When a gassy essayist and a pesky researcher are forced together by a crusading editor you get a topical comedy with a lot to prove.
In Jane Anderson’s satisfyingly old-fashioned play about Joan of Arc’s mom, Ms. Close shows the stuff of which great stage stars are made.
A downtown theater has cleared the house to make room for Samuel D. Hunter’s pairing “Lewiston/Clarkston.”
Portraying a celebrated art historian with two resentful sons, Ms. Channing finds the anguished heart in a didactic comic drama.
Can a drama about the nature of consciousness be emotional, too? For its latest production, he’s tinkered with the script to firmly answer yes.
Donja R. Love’s fantasia on the married life of a great civil rights orator suggests the price paid by the woman who gives him his voice.
“Sakina’s Restaurant,” which put him on the map, has new resonance, which is why he’s summoning the energy to play all its roles all over again.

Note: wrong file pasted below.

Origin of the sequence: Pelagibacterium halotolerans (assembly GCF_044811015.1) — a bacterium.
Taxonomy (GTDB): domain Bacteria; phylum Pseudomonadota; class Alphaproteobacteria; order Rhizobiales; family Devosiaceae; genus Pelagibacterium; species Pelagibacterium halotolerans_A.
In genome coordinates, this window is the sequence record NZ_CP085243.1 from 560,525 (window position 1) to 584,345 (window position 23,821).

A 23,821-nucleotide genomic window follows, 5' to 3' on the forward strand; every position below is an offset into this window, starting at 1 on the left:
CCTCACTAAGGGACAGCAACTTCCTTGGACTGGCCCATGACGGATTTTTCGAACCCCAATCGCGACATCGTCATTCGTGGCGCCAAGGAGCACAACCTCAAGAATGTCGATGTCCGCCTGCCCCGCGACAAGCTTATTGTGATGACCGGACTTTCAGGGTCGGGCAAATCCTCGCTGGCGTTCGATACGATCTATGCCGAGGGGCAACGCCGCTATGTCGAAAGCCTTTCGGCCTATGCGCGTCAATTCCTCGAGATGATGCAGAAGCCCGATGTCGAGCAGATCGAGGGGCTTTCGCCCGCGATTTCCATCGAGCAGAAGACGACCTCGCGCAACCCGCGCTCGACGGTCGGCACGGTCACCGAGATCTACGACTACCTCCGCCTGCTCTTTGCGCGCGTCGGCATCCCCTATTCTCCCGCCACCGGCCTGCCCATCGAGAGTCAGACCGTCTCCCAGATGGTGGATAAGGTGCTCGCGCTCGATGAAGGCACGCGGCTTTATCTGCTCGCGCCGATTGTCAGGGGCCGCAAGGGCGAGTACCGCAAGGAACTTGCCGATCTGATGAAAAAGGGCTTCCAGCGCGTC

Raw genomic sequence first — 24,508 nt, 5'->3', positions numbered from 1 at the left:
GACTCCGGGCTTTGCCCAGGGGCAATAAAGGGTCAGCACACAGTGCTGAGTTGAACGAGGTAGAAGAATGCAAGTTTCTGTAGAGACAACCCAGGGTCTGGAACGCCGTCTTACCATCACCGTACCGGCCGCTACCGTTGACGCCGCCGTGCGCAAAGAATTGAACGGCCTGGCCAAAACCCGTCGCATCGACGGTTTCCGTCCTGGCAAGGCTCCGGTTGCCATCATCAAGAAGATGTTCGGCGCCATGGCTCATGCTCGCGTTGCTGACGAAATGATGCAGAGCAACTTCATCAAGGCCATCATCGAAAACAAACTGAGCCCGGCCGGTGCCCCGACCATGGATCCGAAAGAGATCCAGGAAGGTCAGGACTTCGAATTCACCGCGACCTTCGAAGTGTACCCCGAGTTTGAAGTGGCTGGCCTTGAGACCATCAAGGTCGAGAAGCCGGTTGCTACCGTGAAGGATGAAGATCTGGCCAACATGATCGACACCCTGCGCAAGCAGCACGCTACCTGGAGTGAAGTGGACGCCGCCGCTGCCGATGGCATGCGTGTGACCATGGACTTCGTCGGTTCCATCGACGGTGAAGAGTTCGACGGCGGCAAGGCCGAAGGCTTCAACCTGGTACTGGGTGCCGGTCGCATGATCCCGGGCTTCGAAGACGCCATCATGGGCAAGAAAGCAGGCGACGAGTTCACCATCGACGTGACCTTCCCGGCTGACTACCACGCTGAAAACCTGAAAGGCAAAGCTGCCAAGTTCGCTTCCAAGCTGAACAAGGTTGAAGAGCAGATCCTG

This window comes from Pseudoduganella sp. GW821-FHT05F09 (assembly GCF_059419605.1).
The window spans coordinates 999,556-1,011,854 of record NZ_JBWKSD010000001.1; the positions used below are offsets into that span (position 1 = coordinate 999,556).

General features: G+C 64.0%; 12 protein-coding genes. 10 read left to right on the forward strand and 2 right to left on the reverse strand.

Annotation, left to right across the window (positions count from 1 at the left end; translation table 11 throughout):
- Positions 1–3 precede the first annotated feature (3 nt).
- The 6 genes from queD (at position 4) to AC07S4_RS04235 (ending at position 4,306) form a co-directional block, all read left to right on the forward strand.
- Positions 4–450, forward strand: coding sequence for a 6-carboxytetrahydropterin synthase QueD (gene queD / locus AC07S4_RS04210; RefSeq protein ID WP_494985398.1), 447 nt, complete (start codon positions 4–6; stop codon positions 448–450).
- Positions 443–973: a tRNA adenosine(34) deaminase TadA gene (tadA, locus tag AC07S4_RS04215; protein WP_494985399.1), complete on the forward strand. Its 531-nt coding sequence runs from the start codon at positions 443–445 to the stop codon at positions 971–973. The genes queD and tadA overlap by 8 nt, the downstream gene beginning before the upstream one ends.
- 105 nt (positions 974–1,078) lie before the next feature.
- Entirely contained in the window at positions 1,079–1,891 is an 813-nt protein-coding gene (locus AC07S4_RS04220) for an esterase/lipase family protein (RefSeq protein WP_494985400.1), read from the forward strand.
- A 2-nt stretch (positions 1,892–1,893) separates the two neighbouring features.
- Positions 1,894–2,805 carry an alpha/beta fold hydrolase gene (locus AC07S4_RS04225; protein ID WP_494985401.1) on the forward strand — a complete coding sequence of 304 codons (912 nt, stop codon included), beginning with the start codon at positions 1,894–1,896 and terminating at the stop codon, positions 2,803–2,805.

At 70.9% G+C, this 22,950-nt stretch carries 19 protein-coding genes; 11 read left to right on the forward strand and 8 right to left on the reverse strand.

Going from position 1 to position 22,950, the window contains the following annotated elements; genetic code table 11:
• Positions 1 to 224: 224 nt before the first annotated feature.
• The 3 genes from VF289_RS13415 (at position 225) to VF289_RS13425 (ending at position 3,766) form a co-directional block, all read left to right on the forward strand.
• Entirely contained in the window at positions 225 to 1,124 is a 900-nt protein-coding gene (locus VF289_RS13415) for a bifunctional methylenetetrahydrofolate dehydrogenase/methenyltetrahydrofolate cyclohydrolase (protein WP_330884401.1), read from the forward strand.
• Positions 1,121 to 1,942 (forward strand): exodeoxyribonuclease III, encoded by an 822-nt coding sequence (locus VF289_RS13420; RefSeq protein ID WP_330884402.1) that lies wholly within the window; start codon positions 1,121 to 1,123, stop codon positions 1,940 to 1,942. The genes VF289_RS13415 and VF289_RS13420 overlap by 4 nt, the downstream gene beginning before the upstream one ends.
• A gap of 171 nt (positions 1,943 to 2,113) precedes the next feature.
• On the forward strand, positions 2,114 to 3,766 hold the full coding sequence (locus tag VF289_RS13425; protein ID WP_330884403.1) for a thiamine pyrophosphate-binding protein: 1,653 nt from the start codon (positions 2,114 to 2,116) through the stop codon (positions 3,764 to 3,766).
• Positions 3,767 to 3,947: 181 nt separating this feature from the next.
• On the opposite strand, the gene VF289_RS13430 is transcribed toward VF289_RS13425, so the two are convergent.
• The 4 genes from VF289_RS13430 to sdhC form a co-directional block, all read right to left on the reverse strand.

It took persuading, but Jez Butterworth wrote his new play for his partner, Laura Donnelly, both to honor her history and give her a great part.
Three eras, three plays drawn from real life. But the same old double standard.
Condescend at your own risk to Sophia Anne Caruso, the go-to girl for adventurous stage roles. “Even from a young age,” she says, “I had very finicky taste.”
In a turnabout no one expected, New York’s most prominent stages are rich with drama, most of it new and most of it American.
Can tiny companies thrive in the shadow of major institutions? In this theater-mad city, the question may actually run the other way.
A stripped-down, communal version of the 1943 musical reveals a great complex work of theater, with chili and cornbread included.
Bill Irwin blurs the lines between clown and dramatic actor in an insightful anatomy of the works of Samuel Beckett.
At the New-York Historical Society, a glimpse of the folkloric, cultural and scientific influences on the magic of the popular series.
Still waiting for her signature role, the versatile Rebecca Naomi Jones is changing things up in a stripped-down new staging of the musical classic.
Conor McPherson’s bleak tale of a Minnesota boardinghouse in the Great Depression finds a luminous transcendence in the Dylan song book.
Richard Bean’s comedy about a wayward attempt to fix a snooker match tickles its audiences into contentment.